Save, make, understand money

Household Bills

Mid-contract telecoms price rises under attack

Emma Lunn
Written By:
Emma Lunn

Experts are calling for consumers to be allowed to ditch telecoms contracts where the price goes up mid-contract.

More than 19 million consumers will see their mobile bills rise mid-contract this spring, with inflation-busting increases potentially hitting 11%, according to Uswitch.

The price comparison site found that more than half (56%) of consumers aren’t aware their deal includes a mid-contract price rise, and two in five (39%) consider the practice unfair.

Uswitch is calling on providers to let customers leave their contract penalty-free when price hikes are excessive and says that Ofcom should tighten the rules.

Researchers calculated that a total of more than £900m a year is being added to the nation’s telecoms bills. The increases will add £39 a year to the average broadband bill and £28 a year to mobile costs.

While providers must permit customers to leave penalty-free in light of unexpected mid-contract price rises, the majority of increases this spring will not be covered, as most contracts contain a rule allowing inflation-based price changes.

BT, for example, recently announced the prices of some broadband packages will rise by 9.3%.

Uswitch found that millions of Brits are sleepwalking into these price rises due to a lack of understanding about inflation and what it will mean for them when they take out a deal.

Only one in 100 consumers questioned could give the current 7.5% rate for the Retail Price Index (RPI), the inflationary measure O2 uses to calculate its mid-contract rise. The provider plans to add 3.9% to January’s RPI figure, which if unchanged, will mean an increase of 11.4%.

Less than one in 10 (9%) consumers can accurately cite the latest Consumer Price Index (CPI) inflation rate of 5.4%, which BT has used to calculate its planned broadband price increase of 9.3% — more than double last year’s figure of 4.5%.

Overall, 95% of Brits believe that the inflation rate for the RPI is lower than it actually is, with 70% underestimating the CPI rate. More than half of consumers (56%) are unaware these mid-contract increases exist.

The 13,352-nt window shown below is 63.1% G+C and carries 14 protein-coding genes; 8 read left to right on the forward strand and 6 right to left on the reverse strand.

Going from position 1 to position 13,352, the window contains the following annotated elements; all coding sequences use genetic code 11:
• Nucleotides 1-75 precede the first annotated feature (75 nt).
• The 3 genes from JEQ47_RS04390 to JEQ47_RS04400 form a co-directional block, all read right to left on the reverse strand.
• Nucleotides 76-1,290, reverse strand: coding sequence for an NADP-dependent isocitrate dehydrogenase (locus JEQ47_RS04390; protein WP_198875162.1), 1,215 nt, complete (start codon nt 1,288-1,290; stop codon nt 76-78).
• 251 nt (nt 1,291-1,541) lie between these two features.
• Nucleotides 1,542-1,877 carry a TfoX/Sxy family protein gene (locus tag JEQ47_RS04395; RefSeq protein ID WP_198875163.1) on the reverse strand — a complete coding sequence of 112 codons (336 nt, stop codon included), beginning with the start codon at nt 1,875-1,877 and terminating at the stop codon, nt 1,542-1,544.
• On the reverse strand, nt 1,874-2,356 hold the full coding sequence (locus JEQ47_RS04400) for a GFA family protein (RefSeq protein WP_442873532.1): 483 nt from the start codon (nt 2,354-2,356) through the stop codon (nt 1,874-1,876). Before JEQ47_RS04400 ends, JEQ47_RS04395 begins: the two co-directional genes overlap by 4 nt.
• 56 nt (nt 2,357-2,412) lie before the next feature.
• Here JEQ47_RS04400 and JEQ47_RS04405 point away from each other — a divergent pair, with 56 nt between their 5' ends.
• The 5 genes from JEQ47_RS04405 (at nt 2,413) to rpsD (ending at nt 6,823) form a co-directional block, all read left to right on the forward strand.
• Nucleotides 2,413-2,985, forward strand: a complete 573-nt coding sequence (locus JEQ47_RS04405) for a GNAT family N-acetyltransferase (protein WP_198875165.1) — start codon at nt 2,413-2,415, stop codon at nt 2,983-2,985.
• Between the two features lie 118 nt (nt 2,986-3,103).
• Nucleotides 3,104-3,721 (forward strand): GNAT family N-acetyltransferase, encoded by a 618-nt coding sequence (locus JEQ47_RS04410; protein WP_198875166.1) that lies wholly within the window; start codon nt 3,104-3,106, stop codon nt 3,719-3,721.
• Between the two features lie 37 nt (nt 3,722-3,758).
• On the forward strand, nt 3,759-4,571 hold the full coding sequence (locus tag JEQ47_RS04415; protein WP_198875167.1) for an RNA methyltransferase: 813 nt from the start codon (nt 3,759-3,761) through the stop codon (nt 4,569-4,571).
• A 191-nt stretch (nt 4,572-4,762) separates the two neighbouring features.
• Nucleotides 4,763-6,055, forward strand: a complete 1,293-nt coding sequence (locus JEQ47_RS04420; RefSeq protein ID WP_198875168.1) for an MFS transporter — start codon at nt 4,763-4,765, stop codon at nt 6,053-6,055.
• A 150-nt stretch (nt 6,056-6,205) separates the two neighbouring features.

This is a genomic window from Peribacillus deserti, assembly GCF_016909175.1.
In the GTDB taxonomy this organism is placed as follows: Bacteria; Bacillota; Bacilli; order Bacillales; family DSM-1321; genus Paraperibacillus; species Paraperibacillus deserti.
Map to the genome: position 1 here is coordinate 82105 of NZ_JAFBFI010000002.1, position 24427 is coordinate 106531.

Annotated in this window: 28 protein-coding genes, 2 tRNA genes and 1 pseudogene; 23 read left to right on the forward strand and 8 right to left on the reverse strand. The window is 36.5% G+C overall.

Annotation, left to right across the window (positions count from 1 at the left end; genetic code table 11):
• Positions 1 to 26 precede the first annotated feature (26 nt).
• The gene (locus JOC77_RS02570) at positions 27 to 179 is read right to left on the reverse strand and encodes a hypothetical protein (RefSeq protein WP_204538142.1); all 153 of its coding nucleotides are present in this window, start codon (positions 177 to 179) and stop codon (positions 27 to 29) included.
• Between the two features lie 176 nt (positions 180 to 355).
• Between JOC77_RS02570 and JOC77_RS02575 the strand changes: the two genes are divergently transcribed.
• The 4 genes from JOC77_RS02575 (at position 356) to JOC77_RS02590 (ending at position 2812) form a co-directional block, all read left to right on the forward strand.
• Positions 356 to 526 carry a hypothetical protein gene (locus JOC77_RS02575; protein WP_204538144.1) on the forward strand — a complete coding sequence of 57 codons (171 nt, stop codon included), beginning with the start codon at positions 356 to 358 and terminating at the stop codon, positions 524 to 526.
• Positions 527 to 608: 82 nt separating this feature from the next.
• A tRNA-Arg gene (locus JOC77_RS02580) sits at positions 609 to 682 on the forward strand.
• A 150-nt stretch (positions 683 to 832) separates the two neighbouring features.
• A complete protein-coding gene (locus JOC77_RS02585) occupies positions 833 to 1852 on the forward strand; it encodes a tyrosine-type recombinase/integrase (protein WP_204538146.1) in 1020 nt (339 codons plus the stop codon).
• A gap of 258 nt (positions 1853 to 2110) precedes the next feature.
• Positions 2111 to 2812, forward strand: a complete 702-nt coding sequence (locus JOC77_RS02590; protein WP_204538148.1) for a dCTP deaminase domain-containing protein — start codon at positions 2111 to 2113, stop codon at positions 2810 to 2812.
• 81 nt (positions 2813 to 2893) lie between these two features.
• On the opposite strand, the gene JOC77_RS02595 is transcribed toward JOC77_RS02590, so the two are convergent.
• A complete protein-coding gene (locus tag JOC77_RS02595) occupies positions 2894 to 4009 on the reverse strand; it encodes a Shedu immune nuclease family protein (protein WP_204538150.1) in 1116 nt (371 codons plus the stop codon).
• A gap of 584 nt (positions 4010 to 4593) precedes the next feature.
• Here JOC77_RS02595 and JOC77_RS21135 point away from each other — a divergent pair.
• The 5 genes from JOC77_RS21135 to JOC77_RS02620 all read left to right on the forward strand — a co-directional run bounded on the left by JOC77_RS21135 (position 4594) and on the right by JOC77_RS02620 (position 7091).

The research also found that two in five (39%) people feel the mid-contract rises are unfair, with one in 10 (10%) saying they would not have taken out their current deal had they known the provider was going to increase their bill.

With BT, Virgin Media O2, Vodafone, and Three UK all due to increase their tariffs in April, one in six people (16%) said these additional bill increases would put them in a difficult financial position.

In light of these unprecedented mid-contract price rises, Uswitch is calling for telecoms providers to let customers walk away penalty-free if they find the increases unaffordable, and for industry regulator Ofcom to put an end to inflation-linked price increases.

Ernest Doku, telecoms expert at Uswitch.com, said: “With inflation at its highest level in 20 years, many mobile and broadband consumers will have never experienced price rises like these before.

“Worryingly, more than half of people do not know these mid-contract rises are on their way and many more are unaware of how they are calculated. With most of the main providers planning increases there is nowhere to hide, and consumers are currently unable to escape mid-contract rises that are written into their contracts without paying a penalty charge.

“Ofcom should be tightening its rules regarding mid-contract increases being linked to the now rising inflation, so that all subscription pricing is spelt out in pounds and pence. Broadband and mobile users cannot be expected to forecast future inflation rates when they take out their contracts.

“In the meantime, at a time where the cost of living is under real pressure for households, providers should let consumers walk away penalty-free from these excessive, unexpected hikes.”